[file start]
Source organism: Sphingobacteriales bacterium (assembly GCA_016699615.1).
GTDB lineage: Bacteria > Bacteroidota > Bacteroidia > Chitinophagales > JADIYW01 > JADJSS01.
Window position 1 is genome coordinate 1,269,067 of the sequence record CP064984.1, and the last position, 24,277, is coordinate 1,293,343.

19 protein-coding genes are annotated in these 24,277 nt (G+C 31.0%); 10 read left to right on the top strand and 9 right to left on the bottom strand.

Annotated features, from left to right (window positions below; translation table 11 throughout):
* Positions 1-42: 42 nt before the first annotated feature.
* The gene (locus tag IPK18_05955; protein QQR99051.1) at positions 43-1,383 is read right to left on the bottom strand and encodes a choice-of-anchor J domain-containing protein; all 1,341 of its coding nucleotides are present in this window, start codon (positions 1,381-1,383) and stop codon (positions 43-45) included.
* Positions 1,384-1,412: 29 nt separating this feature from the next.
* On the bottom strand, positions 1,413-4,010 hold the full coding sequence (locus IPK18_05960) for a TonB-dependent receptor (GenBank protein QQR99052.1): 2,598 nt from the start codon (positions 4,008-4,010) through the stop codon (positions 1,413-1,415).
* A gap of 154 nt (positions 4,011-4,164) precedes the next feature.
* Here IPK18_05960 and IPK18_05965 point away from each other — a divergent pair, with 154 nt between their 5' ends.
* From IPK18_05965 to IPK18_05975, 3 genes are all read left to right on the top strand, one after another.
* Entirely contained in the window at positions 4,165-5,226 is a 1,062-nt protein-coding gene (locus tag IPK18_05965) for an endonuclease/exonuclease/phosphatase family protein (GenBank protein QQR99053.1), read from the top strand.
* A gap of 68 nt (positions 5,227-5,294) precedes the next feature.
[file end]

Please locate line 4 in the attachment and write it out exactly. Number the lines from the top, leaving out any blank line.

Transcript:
19 protein-coding genes are annotated in these 24,277 nt (G+C 31.0%); 10 read left to right on the top strand and 9 right to left on the bottom strand.